2009 North American Christmas blizzard

From Wikipedia, the free encyclopedia
Jump to: navigation, search
Not to be confused with North American blizzard of 2009.
2009 Christmas Blizzard
2009 Christmas Storm 12-24.jpg
The storm system on December 24.
Type Winter storm
Formed December 22, 2009
Dissipated December 28, 2009
Lowest pressure 985 millibars (985 hPa)[1]
Maximum snowfall or ice accretion 40.0 inches (102 cm) (Lead, South Dakota)[1]
Fatalities 21[2]
Areas affected Midwest, Great Plains, Parts of Ontario, Eastern Seaboard

The 2009 North American Christmas blizzard was a winter storm and severe weather event affecting the Midwestern United States, Great Plains, Southeastern United States, Eastern Seaboard and parts of Ontario. The storm started on December 22, was reported to have claimed at least 21 lives, and disrupted air travel during the Christmas travel season.[3] In the Southeastern and Central United States, there were 27 reported tornadoes on December 23–24.[4][5]

Impact[edit]

Snowfall[edit]

Snowfall varied across the United States. South Dakota may have received the most: 30.8 inches (78 cm).[1] In Minnesota, 26 inches (66 cm) was received near Pequaywan Lake on the state's North Shore.[6] Parts of Texas recorded snowfall as high as 9 inches (23 cm) at Post.[1] Snowfall in Nebraska caused six deaths.[7] In Oklahoma, a state of emergency was declared after blizzard conditions killed 3 people and dropped 19 inches of snow.[7] Iowa saw high snowfall as well.[8]

The storm was so intense that it wrapped warm air around the north and west side of it and cold air and snow blew in from the south. Rochester, Minnesota, in the northern half of the storm, saw rain with temperatures in the mid 30's Fahrenheit while snow was falling just to the west in a 1,300-mile (2,100 km) band stretching from Canada south to at least Dallas, Texas, giving that region its first "White Christmas" since 1929.[9] Interstate 29 was completely closed in North and South Dakota, and then in stretches into Missouri.[10][11]

Rain[edit]

Heavy rain in parts of the Midwest prompted the National Weather Service to issue Flood Warnings for many areas. The max rainfall amount recorded so far is 6.89 inches (17.5 cm) in Little Rock, Arkansas.[1] Freezing rain fell across Iowa and Illinois, affecting travel to and from O'Hare International Airport.[1] The Chicago area saw as much as ten inches of snow following the freezing rain and sleet.[12]

Tornadoes[edit]

Several houses were destroyed near Lafayette, Louisiana, possibly by a tornado.[13] Near Longview, Texas a EF-2 tornado left a path of destruction nearly one mile long.[14] Another tornado near Lufkin, Texas produced EF-3 damage.[15]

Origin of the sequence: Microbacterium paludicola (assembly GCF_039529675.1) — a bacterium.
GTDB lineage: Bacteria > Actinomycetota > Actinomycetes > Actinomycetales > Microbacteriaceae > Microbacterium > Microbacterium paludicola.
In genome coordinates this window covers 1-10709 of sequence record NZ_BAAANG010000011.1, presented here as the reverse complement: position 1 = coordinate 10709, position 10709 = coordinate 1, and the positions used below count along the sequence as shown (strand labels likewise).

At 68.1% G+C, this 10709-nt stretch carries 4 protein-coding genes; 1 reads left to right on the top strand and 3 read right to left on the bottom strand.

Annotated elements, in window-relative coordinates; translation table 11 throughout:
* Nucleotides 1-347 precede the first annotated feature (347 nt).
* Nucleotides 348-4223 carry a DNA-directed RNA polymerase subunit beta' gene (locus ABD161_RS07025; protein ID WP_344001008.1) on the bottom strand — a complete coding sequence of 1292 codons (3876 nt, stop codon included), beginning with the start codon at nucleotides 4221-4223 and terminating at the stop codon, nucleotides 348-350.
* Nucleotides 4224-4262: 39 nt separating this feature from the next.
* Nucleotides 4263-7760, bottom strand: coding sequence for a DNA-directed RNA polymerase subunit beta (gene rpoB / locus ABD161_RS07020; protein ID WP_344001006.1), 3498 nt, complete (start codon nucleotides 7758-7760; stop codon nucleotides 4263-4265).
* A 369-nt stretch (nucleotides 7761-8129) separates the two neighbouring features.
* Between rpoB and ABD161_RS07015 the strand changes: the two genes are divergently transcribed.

Confirmed tornadoes[edit]

Confirmed
Total
Confirmed
EF0
Confirmed
EF1
Confirmed
EF2
Confirmed
EF3
Confirmed
EF4
Confirmed
EF5
15 8 4 2 1 0 0
List of reported tornadoes – Wednesday, February 18, 2009
EF#
Location
County
Time (UTC)
Path length
Damage
Louisiana
EF0 S of Martin Red River 2.76 miles (4.44 km)
EF0 S of Pleasant Hill Sabine 1.2 miles (1.9 km)
EF0 N of Many Sabine 2.6 miles (4.2 km)
EF1 W of Farmerville Union 6 miles (9.7 km)
Texas
EF0 W of Pineland Sabine 1.5 miles (2.4 km)
EF0 W of Fairmont Sabine 0.5 miles (0.80 km)
EF0 Recklaw area Rusk 0.1 miles (0.16 km)
EF2 Longview area Harrison 7 miles (11 km)
EF3 Lufkin area Angelina 4 miles (6.4 km)
EF0 Jacksonville area Cherokee 2 miles (3.2 km)
EF0 NE of New Summerfield Cherokee 3 miles (4.8 km)
EF1 SE of Atlanta area Cass, Miller (AR) 4 miles (6.4 km)
EF1 S of Avinger Cass 0.1 miles (0.16 km)
EF2 Timpson area Shelby, Panola 10 miles (16 km)
EF1 Garrison area Nacogdoches 0.5 miles (0.80 km)

See also[edit]

References[edit]

  1. ^ a b c d e f "Storm Summary Number 06 For Christmas 2009 Blizzard". HPC. December 24, 2009. Archived from the original on December 9, 2009. Retrieved December 25, 2009. 
  2. ^ "Midwest US states face fresh blizzards". BBC. December 26, 2009. Archived from the original on December 27, 2009. Retrieved December 26, 2009. 
  3. ^ "Deadly winter storm arrives in US Midwest". BBC News. December 24, 2009. Archived from the original on December 25, 2009. Retrieved December 24, 2009. 
  4. ^ "091223's Storm Report (1200 UTC – 1159 UTC)". Storm Prediction Center. December 23, 2009. Archived from the original on January 15, 2010. Retrieved December 25, 2009. 
  5. ^ "Today's Storm Reports (1200 UTC – 1159 UTC)". Storm Prediction Center. December 24, 2009. Archived from the original on December 28, 2009. Retrieved December 25, 2009. 
  6. ^ http://climate.umn.edu/doc/journal/christmas_2009.htm
  7. ^ a b "U.S. storm turns deadly before Christmas". United Press International (UPI). Retrieved December 25, 2009. 
  8. ^ "Iowa Environmental Mesonet". Iowa State University. December 24, 2009. Retrieved December 25, 2009. 
  9. ^ "White Christmas Across South Central US". NASA MODIS Website. December 29, 2009. Retrieved January 8, 2010. 
  10. ^ Liz Robbins (December 25, 2009). "Huge Storm Hobbles Middle of Nation". New York Times. Retrieved January 8, 2010. 
  11. ^ "White Out Christmas, Best To Stay In". WOWT. December 25, 2009. Archived from the original on December 28, 2009. Retrieved January 8, 2010. 
  12. ^ Another 1 to 3 inches of snow expected, Chicago Sun Times, December 27, 2009
  13. ^ "1 Death Blamed on Storms in Louisiana". New York Times. Associated Press. December 24, 2009. Retrieved December 25, 2009. [dead link]
  14. ^ Demarest, Janis. "Aerial tour of tornado damaged areas". KLTV. Associated Press. Retrieved December 25, 2009. 
  15. ^ Parker, Bill. "Public Information Statement, NWS Shreveport". Retrieved December 25, 2009.